Bittersuite (Week 2) — Micro UX
After last week’s initial research and familiarisation with the brief, we decided to dedicate week 2 to exploratory research.
Designers: Kate Chernysheva, Ula Rodakowska, Sebastian Ervi
Our course leader recommended us to interest ourselves in sound mirrors. They are physical radars with a concave shape that were used in the context of World Wars to signal the arrival of airplanes by amplifying and reflecting their sound. Because the original ones are located on the coast, we went to Kew — a suburb of London — to experiment with sound mirror replicates.
We noticed how an inaudible sound from one end of the installation became audible when held in a certain position and angle in front of one of the sound mirrors. We also noticed that we could hear some frequencies better than others. We then employed the Artefact Analysis method (Hanington et al., 2019) to better understand the design and the purpose of this peculiar object.
Micro spaces analysis
In order to better understand acoustic differences between a multitude of spaces, each of us played with two different spaces we chose. I was in charge to analyse a washing machine and a bathtub, which especially resulted in me realising that a space has different states. For example, a bathtub that is empty tells a whole different story than when it is filled.
To explore the different directions that we had in mind, our team experimented with spatial awareness, storytelling through sound, the acoustics of self and sensory feedbacks using various objects and technologies. We also managed to make a piano with conductive paint that we borrowed from LCC’s Creative Technology Lab, to understand how it works.
Books and papers
During then week, we also spent time to read about sound design, soundscapes and their cultural implications. I personally started reading A Cultural History of Sound, Memory and Senses by Damousi et al. (2016), which pinpointed how technological development has largely transformed the acoustic environments we live in (Johnson, 2016). I began to wonder how much we are all oppressed by these sounds. Living in a city is very noisy because of the large amount of motor vehicles and construction sites. This aspect also applies directly to digital sounds such as constant notifications in our daily life.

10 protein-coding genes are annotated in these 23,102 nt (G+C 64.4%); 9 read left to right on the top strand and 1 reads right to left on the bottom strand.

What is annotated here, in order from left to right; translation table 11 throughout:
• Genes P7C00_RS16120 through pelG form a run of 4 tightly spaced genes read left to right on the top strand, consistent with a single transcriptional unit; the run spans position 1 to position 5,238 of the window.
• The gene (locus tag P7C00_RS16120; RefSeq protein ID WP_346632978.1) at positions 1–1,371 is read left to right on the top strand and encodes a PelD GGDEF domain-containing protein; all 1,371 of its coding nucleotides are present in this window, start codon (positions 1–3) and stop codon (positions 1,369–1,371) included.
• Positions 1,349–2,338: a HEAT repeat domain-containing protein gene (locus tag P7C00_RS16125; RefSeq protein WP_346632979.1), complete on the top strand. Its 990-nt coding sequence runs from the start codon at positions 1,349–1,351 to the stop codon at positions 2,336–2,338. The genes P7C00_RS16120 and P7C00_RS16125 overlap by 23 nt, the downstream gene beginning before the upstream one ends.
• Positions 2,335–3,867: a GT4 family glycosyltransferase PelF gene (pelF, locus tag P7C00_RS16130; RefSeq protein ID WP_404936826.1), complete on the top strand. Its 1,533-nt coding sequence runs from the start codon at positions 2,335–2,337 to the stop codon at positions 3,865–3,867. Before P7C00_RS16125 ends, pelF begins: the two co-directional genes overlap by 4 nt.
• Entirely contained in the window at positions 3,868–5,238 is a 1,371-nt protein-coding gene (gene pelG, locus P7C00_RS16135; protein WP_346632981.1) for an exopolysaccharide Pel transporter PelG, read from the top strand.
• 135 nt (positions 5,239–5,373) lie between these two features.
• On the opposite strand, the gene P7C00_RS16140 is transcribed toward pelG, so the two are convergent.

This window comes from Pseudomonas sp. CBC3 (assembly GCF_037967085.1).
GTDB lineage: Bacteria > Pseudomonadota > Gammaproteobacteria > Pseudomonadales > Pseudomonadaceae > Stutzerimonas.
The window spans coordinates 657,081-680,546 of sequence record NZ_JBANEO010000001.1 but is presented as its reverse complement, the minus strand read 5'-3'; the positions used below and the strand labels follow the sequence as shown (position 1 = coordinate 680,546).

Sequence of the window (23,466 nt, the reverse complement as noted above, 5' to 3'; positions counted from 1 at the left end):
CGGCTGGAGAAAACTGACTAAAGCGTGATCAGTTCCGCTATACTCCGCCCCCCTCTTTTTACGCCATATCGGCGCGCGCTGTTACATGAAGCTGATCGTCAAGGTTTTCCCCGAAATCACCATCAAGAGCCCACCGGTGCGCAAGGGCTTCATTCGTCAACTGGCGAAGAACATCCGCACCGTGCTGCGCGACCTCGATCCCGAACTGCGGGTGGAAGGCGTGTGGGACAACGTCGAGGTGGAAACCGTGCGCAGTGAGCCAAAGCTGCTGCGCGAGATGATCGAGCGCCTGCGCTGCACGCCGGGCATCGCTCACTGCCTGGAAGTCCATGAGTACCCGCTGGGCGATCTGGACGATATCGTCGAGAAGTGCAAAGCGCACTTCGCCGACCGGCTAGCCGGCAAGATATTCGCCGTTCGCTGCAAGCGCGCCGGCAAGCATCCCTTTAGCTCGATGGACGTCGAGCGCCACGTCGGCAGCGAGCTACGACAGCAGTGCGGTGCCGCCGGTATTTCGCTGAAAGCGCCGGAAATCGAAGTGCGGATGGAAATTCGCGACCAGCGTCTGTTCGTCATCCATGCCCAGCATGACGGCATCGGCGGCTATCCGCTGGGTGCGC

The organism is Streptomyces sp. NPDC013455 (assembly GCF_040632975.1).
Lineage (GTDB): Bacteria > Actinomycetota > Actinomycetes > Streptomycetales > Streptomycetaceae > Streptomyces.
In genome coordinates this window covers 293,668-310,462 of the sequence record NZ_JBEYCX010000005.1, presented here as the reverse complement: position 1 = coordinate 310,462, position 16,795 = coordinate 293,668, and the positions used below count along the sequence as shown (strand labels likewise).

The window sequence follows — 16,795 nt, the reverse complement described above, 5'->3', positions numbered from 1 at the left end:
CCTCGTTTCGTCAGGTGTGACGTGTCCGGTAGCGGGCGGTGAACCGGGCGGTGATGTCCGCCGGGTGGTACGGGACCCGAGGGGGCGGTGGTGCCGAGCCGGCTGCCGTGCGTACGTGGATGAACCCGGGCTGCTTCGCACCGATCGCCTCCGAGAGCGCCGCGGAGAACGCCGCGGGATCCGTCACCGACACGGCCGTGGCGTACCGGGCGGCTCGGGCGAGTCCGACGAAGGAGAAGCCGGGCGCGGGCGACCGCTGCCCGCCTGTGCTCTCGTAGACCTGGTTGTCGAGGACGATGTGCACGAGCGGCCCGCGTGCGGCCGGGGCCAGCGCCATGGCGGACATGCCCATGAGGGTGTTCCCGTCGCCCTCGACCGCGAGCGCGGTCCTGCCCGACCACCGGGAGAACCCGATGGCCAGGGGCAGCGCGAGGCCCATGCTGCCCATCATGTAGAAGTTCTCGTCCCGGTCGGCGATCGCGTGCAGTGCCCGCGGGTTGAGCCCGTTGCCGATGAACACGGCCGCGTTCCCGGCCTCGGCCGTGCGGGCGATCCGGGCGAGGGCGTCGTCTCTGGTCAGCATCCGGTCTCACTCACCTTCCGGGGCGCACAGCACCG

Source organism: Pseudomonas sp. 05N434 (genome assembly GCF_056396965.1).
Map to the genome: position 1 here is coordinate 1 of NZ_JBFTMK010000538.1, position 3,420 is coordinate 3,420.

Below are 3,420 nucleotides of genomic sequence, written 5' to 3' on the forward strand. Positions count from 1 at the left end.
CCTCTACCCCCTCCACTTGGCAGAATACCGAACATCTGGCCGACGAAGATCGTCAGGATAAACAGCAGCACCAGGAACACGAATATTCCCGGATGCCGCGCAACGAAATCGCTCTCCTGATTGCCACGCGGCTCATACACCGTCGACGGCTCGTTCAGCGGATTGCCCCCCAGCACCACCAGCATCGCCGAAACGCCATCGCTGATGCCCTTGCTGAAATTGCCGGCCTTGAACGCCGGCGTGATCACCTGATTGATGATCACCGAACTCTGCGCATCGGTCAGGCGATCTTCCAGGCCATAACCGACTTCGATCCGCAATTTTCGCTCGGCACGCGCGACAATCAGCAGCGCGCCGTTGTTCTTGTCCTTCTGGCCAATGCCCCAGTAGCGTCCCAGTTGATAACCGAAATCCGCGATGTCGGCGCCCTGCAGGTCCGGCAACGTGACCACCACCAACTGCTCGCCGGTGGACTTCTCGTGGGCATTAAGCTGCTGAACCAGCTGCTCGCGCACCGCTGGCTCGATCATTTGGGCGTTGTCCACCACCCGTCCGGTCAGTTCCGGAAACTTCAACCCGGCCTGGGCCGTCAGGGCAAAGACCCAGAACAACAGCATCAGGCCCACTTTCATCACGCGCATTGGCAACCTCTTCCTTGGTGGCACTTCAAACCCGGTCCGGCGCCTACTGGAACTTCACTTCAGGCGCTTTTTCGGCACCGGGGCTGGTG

Outcomes of the week
Our course leader John Fass recommended us to now choose 3 spaces or design ideas, and use a same strategy to compare them. He also recommended us to not go too far with time-consuming technologies that wouldn’t provide a distinctive value to the project. Our teachers also emphasised on the fact that we didn’t show any sounds, while the project is about acoustic properties.
Experimenting with sound mirrors, technologies and senses made us realise the vast amount of possibilities for the project. At the end of the week, I was really interested in the concept of a live-action roleplay (LARP) for people to understand a space through past, present and future with the use of sound, senses and active participation. After discussion with the team, this idea was subjectively not supported, but we have plenty of other ideas to select and play with from now on. Next up, we need to choose a direction!
References and bibliography
Hanington, B. and Martin, B., 2019. Universal methods of design expanded and revised: 125 Ways to research complex problems, develop innovative ideas, and design effective solutions. Rockport publishers.
Johnson, B., 2016. Sound Studies Today: Where Are We Going? A Cultural History of Sound, Memory, and the Senses, edited by Joy Damousi, and Paula Hamilton, Taylor & Francis Group, 2016.
Images my own unless stated otherwise